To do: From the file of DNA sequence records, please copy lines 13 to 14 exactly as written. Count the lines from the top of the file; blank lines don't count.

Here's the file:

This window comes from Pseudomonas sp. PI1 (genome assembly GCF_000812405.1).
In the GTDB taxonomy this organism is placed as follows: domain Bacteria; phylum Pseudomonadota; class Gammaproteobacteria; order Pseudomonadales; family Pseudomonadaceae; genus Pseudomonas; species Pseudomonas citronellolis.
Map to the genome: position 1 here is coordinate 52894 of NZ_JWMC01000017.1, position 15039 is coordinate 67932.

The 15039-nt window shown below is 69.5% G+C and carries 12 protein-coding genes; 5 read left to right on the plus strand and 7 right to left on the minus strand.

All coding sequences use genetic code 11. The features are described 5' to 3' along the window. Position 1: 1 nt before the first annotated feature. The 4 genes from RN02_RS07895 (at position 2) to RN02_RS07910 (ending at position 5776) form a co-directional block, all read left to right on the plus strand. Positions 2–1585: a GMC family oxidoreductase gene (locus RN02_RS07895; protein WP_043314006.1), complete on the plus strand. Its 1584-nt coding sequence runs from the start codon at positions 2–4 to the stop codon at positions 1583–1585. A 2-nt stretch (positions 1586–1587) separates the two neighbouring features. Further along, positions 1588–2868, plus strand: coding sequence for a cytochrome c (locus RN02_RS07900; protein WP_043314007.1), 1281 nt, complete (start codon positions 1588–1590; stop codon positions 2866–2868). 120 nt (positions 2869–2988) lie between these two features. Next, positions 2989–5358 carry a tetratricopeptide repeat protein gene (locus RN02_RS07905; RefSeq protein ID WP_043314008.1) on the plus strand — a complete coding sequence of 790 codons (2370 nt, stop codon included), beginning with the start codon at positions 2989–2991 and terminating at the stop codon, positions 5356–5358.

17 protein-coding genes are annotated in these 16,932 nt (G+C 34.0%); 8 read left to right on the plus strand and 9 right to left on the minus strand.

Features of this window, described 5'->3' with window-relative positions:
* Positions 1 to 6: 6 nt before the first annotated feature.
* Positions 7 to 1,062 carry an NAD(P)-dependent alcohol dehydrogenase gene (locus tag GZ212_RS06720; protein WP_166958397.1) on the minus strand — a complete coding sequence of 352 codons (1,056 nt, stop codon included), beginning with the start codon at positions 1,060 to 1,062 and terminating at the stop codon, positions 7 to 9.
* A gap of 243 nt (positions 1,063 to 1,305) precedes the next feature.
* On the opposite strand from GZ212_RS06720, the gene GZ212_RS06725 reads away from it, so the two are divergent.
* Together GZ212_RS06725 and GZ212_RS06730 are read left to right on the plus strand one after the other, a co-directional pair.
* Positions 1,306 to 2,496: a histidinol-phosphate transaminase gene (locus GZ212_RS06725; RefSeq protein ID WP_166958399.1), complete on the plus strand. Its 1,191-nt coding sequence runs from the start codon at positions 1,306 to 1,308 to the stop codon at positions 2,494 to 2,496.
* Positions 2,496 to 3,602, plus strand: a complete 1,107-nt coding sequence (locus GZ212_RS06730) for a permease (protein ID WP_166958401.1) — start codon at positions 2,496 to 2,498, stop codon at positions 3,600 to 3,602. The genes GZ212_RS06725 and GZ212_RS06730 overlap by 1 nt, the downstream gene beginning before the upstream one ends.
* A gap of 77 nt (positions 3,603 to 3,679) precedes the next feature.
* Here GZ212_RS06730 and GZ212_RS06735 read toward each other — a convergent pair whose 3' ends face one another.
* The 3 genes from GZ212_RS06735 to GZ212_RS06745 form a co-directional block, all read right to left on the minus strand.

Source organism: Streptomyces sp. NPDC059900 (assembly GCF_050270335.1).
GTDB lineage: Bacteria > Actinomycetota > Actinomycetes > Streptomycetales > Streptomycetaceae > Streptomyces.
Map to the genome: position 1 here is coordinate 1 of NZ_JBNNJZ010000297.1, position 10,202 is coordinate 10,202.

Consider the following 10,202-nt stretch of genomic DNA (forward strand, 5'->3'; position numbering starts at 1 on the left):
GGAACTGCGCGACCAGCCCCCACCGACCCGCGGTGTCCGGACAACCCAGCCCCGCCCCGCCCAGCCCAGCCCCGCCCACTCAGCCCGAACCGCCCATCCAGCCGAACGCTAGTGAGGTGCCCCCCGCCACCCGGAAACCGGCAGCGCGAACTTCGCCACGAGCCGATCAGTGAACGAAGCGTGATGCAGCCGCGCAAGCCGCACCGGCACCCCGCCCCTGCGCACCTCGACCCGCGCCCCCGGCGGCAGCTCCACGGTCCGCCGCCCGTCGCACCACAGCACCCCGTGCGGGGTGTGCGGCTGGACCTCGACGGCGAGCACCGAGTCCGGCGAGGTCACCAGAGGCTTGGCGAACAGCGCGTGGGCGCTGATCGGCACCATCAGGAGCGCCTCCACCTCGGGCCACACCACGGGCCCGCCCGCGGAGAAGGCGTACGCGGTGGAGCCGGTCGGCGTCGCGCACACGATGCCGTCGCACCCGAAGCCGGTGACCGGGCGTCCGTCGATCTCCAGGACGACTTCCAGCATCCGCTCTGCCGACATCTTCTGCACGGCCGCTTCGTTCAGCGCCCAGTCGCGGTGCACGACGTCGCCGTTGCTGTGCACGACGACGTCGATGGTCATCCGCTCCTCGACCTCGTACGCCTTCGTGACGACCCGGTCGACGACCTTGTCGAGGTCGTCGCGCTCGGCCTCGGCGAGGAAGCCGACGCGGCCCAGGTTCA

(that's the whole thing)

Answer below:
* Positions 1,306 to 2,496: a histidinol-phosphate transaminase gene (locus GZ212_RS06725; RefSeq protein ID WP_166958399.1), complete on the plus strand. Its 1,191-nt coding sequence runs from the start codon at positions 1,306 to 1,308 to the stop codon at positions 2,494 to 2,496.
* Positions 2,496 to 3,602, plus strand: a complete 1,107-nt coding sequence (locus GZ212_RS06730) for a permease (protein ID WP_166958401.1) — start codon at positions 2,496 to 2,498, stop codon at positions 3,600 to 3,602. The genes GZ212_RS06725 and GZ212_RS06730 overlap by 1 nt, the downstream gene beginning before the upstream one ends.